Not only does it expose them to any downside in tenants’ trading but the uncertainty of this income makes it tougher for them to then value their properties and for the pricing of their debt obligations. It also strips away the comfort of the traditional long-term, upward-only rent review to that landlords have become far too wedded over the years.
 
The current circumstances have ridden a coach and horses through this scenario and retailers, along with leisure and hospitality companies, are now demanding changes to their lease arrangements. A survey undertaken in early July by Barclays found that among the leaders in the leisure and hospitality sector, 26% stated they would be having conversations with their landlords. Almost a fifth were looking to move to a turnover-based rental model and 15% wanted to move away from upwards-only rent reviews. 
 
Interestingly, 13% were looking to offer landlords shares in their businesses in exchange for rent. It is just this sort of innovative solution that Madelin expects to see more of in the industry as rent agreements become much more personalised to the individual tenants. This would follow what is much more standard practice for office tenants. 
 
The major property landlords have come to recognise the game is up for the present situation with historical lease arrangements. The likes of Landsec, Shaftesbury, Capco, Cadogan, Hammerson and The Crown Estate all intend to either include elements of turnover-based calculations in their rental agreements or introduce it on a case-by-case basis. 
 
Mark Bourgeois, managing director of UK & Ireland at Hammerson, neatly encapsulates the current thinking: “The traditional approach of basing rent on historical market evidence rather than long-term affordability has created tension between property owners and retailers at a time when partnership and collaboration is needed more than ever.”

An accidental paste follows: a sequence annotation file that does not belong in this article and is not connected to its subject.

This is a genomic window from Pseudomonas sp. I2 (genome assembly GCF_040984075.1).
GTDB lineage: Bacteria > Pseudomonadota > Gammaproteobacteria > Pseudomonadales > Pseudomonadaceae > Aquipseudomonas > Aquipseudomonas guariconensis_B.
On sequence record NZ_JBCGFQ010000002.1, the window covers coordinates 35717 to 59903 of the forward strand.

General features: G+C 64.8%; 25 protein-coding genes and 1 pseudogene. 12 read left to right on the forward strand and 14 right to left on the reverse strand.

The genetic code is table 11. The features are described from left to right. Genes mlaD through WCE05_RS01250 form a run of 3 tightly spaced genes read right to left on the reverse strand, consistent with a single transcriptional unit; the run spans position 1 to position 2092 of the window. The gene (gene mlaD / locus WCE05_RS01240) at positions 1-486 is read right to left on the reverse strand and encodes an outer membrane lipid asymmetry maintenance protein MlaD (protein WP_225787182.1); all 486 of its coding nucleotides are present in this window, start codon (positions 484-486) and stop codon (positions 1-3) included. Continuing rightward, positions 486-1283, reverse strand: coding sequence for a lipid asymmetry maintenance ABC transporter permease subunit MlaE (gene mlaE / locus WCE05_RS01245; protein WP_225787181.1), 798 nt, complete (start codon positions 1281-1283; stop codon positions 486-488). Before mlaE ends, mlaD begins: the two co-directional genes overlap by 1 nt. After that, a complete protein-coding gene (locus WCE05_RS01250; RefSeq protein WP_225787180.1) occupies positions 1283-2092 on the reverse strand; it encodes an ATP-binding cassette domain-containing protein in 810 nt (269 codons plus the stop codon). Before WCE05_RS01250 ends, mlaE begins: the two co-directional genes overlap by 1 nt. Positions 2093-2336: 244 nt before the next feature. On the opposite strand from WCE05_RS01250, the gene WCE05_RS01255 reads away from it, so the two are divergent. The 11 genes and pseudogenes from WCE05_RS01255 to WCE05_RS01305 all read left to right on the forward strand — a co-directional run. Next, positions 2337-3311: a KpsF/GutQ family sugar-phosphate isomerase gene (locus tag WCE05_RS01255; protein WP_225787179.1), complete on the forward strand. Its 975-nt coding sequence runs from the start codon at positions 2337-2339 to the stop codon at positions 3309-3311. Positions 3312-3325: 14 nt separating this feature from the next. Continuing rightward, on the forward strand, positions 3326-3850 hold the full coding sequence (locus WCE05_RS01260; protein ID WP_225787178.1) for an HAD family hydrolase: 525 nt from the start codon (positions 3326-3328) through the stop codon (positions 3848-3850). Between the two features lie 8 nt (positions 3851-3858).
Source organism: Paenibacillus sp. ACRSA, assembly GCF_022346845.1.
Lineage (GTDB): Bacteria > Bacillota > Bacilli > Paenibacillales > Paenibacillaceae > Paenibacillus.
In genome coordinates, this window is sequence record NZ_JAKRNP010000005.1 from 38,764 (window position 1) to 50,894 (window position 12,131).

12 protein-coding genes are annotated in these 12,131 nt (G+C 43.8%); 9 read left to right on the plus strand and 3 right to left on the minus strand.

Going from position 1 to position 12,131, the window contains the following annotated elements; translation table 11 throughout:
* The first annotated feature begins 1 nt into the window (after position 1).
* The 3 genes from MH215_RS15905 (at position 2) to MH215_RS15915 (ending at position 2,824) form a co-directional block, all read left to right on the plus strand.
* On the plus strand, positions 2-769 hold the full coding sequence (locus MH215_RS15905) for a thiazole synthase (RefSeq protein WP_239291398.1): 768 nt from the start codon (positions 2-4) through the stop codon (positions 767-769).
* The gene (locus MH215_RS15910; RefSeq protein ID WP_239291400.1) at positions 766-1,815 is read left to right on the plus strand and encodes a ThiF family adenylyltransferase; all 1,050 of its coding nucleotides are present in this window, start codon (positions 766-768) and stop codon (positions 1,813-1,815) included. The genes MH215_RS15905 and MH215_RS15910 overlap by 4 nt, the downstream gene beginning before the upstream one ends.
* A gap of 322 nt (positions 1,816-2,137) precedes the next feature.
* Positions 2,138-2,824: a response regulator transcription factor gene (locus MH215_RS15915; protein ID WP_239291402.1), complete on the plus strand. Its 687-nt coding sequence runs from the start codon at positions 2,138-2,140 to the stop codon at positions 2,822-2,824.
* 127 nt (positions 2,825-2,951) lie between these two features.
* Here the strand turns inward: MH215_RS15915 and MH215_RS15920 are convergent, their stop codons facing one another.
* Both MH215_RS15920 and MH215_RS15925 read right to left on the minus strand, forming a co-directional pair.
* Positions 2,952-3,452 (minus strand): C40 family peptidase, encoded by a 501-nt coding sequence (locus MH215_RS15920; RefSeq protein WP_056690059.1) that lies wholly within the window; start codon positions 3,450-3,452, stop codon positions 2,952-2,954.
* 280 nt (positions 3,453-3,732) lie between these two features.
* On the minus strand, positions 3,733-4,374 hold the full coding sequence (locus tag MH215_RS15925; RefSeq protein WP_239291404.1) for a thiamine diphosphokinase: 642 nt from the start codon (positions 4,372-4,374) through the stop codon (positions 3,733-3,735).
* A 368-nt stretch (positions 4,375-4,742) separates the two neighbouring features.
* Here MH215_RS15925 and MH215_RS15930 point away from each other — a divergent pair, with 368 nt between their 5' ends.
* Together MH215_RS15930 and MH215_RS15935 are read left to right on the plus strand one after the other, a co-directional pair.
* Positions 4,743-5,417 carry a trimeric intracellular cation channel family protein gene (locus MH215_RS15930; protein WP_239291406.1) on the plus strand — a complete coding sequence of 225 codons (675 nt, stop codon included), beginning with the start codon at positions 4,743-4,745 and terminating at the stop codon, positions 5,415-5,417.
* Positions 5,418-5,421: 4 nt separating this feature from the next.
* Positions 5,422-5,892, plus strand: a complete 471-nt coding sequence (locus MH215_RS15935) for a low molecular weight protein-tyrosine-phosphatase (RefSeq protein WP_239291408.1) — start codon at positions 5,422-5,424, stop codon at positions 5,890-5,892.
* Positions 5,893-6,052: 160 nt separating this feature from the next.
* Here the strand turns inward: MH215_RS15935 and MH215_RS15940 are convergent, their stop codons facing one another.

Sadly this message has failed to get through to certain landlords. David Page, chairman of Fulham Shore – which operates the Real Greek and Franco Manca chains – reckons 85% of property owners are being “reasonable” while the remaining 15% are being “stupid and nasty”. The worry with this last grouping is not about any reluctance to introduce turnover-based rentals but is about their unwillingness to offer some sort of waiver, relief or lower rentals in relation to the backlog of unpaid rent that has built up over the period when many outlets have been closed.
 
Milk & Honey is one such business that is suffering from its landlord being in the unbending 15%. Despite its founder Jonathan Downey having paid the landlord almost £4m in rent over the 18-year lifetime of the bar, the property owner is unwilling to offer any relief on the unpaid rent and this is forcing the closure of the award-winning Soho bar.
 
It is clear the transition of the property industry to a more widespread use of turnover-based rentals will give operators the greater flexibility that their businesses have long required. This will represent a major help when times are tough and, for landlords, it will ensure they share in the upside when their tenants go through good trading times. 
 
Such an arrangement proved to be a success many years ago for Madelin and the Brindleyplace development but far too often the property is incredibly slow to make changes and adapt its models. It will literally take a pandemic.
Glynn Davis is a leading commentator on retail trends
 

Marketers’ time to deal with rich data deposits by Ann Elliott

I remember talking about a future “customer digital journey” with senior marketers absolutely years ago when we wouldn’t only be considering a customer’s physical journey (parking their cars, walking to the restaurant, being welcomed and seated, ordering, being served, paying the bill and leaving) but also their digital one too. That time has now come with a speed and intensity that no one would have dreamed of then. 
 
The sector has moved from a situation where, less than 12 months ago, maybe only 20% of customers might have booked a table (and then only on a busy Friday/Saturday/Sunday lunch) to one where every customer could be asked to book for every daypart in order to comply with test and trace and avoid customers coming up to a bar. One operator I spoke to has moved from 10% of covers being booked pre-covid to 90% being booked last week.
 
Customers are now being asked to book online for every bit of space – inside/outside/balconies/on the pavement/in beer gardens/in the bar/in booths. You name it, they have to book it. Reservation systems now have to be incredibly flexible to handle the variety of scenarios offered by operators.